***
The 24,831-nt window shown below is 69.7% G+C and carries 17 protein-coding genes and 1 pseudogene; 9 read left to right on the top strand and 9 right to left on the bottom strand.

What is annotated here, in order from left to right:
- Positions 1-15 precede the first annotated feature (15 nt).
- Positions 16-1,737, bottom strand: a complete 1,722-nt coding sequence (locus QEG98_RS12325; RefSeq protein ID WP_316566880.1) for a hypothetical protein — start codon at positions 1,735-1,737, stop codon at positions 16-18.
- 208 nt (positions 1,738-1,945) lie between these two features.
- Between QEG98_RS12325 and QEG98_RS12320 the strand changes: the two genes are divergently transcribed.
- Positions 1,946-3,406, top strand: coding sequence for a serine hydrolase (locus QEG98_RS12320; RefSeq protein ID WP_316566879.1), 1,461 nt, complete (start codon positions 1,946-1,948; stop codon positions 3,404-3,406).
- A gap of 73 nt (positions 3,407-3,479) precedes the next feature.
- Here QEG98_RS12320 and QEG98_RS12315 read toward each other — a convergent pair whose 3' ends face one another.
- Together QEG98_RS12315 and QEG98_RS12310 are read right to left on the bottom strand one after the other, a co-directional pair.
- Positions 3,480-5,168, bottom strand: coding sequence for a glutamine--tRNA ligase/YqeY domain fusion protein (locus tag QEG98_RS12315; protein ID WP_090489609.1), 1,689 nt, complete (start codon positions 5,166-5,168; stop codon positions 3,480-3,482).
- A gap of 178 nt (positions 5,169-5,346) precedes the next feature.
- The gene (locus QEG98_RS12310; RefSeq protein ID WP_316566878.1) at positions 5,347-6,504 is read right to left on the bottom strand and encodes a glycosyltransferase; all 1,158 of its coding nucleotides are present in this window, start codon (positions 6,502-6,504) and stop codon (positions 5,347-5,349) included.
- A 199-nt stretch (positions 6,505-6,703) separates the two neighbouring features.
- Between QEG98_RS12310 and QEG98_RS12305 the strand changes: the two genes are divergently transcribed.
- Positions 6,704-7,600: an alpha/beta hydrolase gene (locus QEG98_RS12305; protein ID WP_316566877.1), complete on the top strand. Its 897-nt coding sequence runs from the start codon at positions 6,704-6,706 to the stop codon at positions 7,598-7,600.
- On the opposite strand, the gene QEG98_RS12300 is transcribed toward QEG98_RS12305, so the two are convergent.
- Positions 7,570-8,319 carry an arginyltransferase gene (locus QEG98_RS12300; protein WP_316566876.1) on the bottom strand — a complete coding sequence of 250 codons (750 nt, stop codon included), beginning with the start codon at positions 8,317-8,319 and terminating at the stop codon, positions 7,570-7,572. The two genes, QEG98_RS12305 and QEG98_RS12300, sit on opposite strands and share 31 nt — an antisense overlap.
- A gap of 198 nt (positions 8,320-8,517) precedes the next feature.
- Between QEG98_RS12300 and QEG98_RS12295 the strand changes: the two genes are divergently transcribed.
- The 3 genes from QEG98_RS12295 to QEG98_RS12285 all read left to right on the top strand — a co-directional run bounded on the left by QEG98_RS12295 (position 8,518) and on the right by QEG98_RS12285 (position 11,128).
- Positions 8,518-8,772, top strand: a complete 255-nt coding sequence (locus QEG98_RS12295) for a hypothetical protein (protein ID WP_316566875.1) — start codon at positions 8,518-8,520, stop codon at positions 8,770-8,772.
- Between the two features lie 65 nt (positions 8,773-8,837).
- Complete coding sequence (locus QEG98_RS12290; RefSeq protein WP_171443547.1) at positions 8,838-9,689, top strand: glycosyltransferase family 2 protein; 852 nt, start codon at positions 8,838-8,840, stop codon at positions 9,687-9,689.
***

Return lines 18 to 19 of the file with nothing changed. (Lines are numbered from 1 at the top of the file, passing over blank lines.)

- Positions 7,570-8,319 carry an arginyltransferase gene (locus QEG98_RS12300; protein WP_316566876.1) on the bottom strand — a complete coding sequence of 250 codons (750 nt, stop codon included), beginning with the start codon at positions 8,317-8,319 and terminating at the stop codon, positions 7,570-7,572. The two genes, QEG98_RS12305 and QEG98_RS12300, sit on opposite strands and share 31 nt — an antisense overlap.
- A gap of 198 nt (positions 8,320-8,517) precedes the next feature.